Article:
I love my work. I love to hear people’s stories about what makes them feel alive and what inspires them. I love helping people to feel more connected to their environment and trusting of themselves in the process. I delight in the senses: preparing and eating delicious food, swimming in the open waters, and dancing. I love to run and I love riding bicycles. I take pleasure in the smells of the seasons and in the transitions from dusk to night.
What fascinates me about the healing process in psychotherapy is reflecting upon the vulnerable, groundless mystery of the human journey and the endless revelations of the unguarded heart. Sharing the experiences of people’s transformations and growth are the most satisfying moments in my work.
For the past fifteen years, I have been working with trauma and the body’s resilience in the realm of healing; physically, emotionally, and spiritually. I have long been interested in the creative and unfolding dance between Western medical models of healing and the contemplative methods of inquiry and somatic awareness. Western medicine has historically separated symptoms from the spirit of the person and treated the symptoms as a disease, leaving the spirit of the individual still sick. My work has been focused on integrating these healing practices with a whole appreciation of mind, body, emotion and experience.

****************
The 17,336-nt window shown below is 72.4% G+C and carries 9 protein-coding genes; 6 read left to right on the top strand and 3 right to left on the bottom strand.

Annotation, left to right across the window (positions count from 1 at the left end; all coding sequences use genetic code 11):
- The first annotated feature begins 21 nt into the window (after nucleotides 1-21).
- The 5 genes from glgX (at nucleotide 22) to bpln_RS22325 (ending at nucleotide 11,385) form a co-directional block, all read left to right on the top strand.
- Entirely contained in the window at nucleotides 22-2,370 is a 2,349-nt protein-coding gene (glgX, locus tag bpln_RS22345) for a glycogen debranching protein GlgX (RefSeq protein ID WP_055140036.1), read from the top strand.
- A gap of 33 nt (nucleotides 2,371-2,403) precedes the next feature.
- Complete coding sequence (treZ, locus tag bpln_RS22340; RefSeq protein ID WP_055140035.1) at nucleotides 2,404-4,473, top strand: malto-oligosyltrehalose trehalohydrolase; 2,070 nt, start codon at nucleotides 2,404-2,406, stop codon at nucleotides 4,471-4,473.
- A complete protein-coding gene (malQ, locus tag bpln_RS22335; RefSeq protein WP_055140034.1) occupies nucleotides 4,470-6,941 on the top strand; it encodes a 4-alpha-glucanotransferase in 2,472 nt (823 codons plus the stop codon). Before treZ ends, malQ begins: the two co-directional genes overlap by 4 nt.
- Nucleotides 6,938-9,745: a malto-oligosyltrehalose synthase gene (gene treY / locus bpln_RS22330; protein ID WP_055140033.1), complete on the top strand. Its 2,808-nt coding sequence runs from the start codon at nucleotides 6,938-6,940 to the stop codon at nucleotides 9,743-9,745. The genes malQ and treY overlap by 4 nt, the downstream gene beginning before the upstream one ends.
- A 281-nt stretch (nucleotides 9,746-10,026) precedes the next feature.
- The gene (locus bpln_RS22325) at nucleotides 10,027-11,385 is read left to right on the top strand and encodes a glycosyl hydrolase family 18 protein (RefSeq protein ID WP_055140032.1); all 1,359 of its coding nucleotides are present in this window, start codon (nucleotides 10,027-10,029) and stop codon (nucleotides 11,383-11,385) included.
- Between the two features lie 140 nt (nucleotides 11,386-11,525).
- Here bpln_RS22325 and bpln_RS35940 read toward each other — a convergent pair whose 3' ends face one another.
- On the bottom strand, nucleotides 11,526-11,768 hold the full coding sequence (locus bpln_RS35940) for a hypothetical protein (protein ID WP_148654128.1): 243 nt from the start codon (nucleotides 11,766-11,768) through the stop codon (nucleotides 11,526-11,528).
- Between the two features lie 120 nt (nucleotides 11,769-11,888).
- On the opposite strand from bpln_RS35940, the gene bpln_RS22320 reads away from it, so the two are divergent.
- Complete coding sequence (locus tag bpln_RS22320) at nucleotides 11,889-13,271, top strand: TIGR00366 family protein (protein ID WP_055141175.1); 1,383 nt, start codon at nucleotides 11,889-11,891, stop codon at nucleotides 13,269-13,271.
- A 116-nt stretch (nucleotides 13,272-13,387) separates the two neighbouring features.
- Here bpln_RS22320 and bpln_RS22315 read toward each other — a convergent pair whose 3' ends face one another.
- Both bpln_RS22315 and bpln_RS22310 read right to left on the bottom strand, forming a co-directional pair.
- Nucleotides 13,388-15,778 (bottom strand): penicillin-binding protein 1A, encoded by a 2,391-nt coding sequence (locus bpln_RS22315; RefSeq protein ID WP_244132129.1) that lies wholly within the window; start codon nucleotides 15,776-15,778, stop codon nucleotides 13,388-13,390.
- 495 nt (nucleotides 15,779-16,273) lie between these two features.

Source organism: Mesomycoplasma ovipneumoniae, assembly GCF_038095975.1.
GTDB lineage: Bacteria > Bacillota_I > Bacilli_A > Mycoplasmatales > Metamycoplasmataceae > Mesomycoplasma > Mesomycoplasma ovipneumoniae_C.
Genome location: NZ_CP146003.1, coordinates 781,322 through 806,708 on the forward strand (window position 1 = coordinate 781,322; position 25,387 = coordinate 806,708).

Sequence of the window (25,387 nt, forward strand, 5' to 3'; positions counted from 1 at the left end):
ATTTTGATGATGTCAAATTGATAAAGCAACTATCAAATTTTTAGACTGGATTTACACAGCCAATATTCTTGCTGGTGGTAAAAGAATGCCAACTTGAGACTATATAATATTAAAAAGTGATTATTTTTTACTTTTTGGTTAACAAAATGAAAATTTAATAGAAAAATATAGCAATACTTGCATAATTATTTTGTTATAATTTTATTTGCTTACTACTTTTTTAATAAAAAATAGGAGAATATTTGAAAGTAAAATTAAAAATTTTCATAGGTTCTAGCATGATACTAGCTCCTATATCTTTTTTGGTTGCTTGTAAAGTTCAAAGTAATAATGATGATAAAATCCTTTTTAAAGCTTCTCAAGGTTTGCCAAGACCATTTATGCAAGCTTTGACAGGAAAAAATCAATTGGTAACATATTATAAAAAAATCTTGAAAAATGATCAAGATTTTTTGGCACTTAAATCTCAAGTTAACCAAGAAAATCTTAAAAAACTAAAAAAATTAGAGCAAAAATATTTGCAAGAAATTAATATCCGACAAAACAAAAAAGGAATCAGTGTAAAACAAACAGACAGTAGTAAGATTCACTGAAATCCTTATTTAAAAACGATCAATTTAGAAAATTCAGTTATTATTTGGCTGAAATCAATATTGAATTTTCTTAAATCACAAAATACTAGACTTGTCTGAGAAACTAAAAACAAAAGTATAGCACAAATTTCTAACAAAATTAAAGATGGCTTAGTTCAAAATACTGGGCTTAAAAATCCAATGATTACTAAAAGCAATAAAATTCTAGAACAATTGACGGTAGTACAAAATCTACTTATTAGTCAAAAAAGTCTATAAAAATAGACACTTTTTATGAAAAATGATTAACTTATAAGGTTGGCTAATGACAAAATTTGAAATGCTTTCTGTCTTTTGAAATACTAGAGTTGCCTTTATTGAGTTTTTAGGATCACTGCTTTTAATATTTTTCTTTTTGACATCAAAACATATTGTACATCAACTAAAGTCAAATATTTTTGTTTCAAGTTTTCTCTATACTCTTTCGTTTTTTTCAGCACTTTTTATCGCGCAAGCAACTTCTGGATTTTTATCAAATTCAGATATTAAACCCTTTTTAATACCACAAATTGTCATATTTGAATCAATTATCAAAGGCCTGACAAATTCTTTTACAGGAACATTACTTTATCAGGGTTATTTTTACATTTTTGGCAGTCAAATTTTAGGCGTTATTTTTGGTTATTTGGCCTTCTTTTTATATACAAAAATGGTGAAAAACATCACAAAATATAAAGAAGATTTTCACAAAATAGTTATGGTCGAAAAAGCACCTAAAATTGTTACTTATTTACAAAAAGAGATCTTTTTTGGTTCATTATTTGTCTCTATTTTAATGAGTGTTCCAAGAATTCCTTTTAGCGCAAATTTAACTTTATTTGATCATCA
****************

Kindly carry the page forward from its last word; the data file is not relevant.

It has been an exciting time for me to witness the true overlapping of these paradigms in practice. I have been in private practice since 2012, and I continue to work in the western medical setting in a primary care clinic in Seattle, connecting patients to the relationship between physical pain and untreated emotional pain. This work has been tremendous gift to witness.